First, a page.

Somehow I missed this article by Michael Crichton originally published in Playboy back in 1989. You know, back when I was :cough-cough:: reading the articles. Anyway, excerpt:
Are men inarticulate? Sure, sometimes. Expressing deep feelings is difficult, especially if you've been told—as most males have, even in our postmodern age—that to express your feelings is unmanly.
But I don't really see women able to express their feelings any better. Women like to talk about feelings, as men like to talk about football and computers. But when it comes to talking about your own feelings, I find that women suddenly stumble. In the workplace, around the dinner table, on that big date, I am not aware that a woman has an easier time expressing the hard truths: that her feelings are hurt, or something made her feel bad, or that she feels weak or sad or inadequate.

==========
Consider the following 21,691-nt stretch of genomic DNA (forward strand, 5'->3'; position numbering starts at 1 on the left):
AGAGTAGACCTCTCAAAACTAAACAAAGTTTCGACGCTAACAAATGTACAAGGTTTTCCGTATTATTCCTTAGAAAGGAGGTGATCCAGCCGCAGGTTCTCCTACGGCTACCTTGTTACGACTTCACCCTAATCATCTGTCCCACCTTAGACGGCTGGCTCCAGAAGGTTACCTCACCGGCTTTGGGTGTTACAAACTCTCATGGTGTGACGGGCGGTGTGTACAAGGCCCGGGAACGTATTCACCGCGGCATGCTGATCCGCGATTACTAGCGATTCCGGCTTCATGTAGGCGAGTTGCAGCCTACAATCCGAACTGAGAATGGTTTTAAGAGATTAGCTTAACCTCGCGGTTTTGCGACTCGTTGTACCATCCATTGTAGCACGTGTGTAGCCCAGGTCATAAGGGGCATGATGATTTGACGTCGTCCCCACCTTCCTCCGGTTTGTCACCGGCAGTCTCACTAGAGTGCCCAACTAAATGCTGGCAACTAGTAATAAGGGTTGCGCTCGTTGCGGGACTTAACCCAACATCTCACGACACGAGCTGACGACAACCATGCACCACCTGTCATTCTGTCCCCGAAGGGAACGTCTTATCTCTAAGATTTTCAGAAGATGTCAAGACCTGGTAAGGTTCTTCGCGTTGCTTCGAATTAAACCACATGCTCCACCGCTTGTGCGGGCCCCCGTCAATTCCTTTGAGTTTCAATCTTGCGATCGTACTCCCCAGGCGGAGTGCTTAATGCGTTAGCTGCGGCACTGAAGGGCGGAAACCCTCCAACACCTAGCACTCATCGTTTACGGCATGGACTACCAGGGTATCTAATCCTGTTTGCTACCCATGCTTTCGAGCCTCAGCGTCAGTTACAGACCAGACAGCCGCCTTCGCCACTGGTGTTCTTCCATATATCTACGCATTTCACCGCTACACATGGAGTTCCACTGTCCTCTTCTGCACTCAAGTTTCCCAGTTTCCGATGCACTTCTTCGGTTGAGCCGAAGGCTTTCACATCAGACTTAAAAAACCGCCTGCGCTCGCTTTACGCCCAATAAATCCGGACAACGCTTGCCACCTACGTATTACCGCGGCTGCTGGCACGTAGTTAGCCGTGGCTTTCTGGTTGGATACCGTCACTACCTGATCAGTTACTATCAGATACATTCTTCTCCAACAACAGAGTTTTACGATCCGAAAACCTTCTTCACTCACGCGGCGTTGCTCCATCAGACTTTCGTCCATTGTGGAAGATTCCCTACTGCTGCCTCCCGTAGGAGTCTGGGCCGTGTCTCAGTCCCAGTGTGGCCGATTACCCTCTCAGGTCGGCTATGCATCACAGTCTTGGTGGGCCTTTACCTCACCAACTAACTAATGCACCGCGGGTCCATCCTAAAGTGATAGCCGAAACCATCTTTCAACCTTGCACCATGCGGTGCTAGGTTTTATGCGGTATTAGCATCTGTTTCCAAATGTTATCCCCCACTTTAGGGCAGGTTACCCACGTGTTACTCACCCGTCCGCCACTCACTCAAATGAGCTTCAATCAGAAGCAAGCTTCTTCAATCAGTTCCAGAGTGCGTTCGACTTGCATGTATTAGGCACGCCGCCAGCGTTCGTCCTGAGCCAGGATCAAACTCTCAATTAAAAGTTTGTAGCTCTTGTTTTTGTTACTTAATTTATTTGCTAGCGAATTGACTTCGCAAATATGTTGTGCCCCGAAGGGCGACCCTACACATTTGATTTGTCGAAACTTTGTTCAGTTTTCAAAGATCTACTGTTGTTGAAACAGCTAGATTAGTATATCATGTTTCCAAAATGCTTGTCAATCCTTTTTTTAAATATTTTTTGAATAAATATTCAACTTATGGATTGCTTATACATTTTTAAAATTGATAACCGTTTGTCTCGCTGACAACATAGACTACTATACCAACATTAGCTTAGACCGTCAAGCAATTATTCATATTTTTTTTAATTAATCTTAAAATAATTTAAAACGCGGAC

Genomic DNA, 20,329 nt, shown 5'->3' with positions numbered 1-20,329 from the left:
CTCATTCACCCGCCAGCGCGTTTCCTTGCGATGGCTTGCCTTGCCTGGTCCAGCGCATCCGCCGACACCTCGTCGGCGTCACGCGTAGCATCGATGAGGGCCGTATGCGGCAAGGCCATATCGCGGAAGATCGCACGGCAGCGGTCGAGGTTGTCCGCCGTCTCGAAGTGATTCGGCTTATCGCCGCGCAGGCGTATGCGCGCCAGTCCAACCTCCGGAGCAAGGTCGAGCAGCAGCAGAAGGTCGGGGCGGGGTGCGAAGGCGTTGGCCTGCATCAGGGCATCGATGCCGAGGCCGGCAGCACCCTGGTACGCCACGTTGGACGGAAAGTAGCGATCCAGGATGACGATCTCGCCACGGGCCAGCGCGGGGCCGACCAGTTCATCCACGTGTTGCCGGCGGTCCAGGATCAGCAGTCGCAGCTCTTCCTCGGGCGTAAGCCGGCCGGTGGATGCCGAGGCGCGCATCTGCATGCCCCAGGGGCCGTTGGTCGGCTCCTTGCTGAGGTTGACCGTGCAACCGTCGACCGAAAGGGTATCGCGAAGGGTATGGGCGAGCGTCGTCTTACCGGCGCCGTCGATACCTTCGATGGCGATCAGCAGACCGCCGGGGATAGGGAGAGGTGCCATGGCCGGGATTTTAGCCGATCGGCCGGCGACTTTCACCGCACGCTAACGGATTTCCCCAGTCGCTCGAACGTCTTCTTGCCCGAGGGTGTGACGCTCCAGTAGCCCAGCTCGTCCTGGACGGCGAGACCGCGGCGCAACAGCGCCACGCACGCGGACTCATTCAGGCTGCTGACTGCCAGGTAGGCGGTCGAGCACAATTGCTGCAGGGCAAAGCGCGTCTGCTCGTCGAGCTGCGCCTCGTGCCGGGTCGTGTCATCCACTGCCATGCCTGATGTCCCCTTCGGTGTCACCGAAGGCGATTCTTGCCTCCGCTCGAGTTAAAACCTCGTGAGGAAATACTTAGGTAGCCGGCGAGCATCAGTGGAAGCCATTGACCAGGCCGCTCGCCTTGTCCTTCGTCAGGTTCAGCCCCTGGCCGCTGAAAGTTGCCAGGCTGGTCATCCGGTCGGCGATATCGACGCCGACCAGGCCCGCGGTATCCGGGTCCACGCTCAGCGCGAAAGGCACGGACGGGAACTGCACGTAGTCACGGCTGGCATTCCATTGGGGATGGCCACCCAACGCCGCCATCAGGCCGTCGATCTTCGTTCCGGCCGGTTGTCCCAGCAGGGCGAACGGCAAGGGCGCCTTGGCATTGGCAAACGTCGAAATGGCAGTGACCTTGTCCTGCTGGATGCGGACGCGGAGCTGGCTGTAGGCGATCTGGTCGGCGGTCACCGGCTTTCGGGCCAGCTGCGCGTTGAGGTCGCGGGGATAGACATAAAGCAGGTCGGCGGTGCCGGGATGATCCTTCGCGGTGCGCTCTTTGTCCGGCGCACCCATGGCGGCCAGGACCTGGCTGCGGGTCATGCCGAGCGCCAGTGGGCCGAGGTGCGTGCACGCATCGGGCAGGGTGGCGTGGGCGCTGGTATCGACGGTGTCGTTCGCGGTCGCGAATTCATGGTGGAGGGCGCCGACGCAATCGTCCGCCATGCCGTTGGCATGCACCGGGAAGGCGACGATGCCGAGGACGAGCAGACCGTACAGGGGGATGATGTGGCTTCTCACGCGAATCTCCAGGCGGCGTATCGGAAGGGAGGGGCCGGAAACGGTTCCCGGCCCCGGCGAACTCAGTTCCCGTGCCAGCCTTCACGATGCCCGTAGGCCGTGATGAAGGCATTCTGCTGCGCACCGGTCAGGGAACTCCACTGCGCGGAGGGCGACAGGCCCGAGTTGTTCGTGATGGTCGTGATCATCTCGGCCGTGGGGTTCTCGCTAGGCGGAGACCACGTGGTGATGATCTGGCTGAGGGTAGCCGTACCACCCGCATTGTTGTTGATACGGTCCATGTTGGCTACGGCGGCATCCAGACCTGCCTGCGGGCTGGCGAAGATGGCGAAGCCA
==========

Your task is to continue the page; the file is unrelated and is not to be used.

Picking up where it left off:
I don't see women powering through their psychotherapy faster than men, because they have easier access to their feelings.
I don't see lesbian relationships going more smoothly than heterosexual relationships.
I don't see friendships between women going more smoothly than friendships between men. Plenty of female friendships collapse into nastiness and rancor.
In short, I don't see any real evidence that women handle their feelings better than men: most child abuse occurs in single-parent families headed by women.
And so, I think the stereotype of the inarticulate, emotionally unexpressive male is simply untrue. The truth is that expressing a deep feeling of hurt or fear or inadequacy—or love—is difficult for anybody, male or female.
Well worth the read.
Thanks to Conservative Propaganda for the link/Posted by Physics Geek at April 28, 2009 08:22 AM | TrackBack Stumble It!